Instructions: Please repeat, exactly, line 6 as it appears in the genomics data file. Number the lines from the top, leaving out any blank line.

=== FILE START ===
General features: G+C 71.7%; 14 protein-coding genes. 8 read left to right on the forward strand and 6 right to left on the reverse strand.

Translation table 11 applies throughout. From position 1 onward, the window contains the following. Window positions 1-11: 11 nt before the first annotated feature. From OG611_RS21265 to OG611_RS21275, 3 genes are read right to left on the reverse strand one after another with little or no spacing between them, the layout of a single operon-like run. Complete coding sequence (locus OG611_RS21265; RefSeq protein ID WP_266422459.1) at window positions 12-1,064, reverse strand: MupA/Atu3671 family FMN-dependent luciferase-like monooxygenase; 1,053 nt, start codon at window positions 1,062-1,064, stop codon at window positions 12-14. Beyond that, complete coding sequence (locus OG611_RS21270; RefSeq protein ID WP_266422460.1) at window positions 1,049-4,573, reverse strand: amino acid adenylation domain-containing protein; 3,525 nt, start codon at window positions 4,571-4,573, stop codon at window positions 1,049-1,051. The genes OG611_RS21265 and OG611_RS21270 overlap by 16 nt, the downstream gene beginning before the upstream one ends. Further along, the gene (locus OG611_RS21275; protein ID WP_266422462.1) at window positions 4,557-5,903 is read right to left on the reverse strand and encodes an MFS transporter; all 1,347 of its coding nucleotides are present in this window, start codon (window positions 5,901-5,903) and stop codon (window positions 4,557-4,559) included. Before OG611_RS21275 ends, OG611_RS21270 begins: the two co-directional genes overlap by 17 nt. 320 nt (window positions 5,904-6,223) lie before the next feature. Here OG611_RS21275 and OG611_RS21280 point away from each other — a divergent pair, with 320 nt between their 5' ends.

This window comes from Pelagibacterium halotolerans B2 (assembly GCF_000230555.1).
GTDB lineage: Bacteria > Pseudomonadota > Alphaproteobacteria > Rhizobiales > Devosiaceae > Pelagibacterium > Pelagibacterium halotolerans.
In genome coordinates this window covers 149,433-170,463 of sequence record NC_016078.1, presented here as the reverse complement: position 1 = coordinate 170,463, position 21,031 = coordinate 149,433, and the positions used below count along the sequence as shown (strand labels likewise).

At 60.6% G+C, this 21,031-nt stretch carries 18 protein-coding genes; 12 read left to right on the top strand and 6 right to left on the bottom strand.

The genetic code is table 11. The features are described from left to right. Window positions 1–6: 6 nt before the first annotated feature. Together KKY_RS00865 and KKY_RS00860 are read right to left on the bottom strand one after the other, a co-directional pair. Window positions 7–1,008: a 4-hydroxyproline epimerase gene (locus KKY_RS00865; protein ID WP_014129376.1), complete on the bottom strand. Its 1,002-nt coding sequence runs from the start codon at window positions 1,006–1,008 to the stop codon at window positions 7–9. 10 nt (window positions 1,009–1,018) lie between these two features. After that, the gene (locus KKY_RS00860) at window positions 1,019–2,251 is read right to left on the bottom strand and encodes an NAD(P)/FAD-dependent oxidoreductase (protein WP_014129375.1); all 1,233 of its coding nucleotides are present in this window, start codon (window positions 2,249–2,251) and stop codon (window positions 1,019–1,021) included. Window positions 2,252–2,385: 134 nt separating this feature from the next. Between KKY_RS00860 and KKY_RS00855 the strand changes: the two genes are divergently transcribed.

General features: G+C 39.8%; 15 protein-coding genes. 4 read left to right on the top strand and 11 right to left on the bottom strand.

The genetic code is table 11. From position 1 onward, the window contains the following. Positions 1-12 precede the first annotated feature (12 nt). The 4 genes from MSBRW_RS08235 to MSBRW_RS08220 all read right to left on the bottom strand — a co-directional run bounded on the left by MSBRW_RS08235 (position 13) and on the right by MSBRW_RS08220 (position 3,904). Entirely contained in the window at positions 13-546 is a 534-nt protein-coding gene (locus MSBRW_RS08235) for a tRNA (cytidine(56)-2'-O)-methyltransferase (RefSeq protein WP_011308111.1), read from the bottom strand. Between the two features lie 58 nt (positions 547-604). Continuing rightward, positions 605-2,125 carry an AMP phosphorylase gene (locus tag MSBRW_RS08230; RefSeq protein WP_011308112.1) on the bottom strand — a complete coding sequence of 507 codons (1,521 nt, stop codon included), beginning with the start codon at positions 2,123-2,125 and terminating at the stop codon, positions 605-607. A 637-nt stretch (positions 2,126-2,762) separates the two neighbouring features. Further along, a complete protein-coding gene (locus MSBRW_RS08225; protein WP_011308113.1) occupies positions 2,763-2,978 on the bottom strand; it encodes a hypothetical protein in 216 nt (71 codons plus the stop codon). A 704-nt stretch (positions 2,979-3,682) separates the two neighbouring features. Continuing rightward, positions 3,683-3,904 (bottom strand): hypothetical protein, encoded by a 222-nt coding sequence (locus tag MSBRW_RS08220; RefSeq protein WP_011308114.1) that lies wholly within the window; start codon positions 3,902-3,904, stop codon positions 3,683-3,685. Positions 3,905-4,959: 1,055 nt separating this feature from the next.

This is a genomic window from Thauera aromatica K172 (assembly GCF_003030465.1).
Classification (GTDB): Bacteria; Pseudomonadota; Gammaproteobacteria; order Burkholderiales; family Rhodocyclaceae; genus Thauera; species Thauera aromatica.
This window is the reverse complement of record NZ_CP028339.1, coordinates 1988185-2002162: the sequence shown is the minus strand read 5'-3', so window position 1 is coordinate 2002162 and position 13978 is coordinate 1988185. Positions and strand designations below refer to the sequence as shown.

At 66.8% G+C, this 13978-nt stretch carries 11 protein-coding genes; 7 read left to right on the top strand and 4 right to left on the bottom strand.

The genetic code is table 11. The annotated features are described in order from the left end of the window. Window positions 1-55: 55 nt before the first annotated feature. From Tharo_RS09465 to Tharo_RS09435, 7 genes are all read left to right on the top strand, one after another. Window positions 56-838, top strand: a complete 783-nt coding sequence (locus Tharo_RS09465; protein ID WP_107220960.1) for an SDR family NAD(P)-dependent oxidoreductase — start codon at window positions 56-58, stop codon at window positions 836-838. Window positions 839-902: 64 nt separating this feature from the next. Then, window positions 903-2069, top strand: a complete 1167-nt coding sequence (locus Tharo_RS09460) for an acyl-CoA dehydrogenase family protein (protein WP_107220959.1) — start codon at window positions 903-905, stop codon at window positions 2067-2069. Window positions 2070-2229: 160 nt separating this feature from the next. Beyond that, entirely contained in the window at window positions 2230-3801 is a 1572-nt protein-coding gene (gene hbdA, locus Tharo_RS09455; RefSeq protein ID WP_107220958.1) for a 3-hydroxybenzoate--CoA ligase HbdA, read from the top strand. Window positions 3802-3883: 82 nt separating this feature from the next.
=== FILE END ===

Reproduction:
At 60.6% G+C, this 21,031-nt stretch carries 18 protein-coding genes; 12 read left to right on the top strand and 6 right to left on the bottom strand.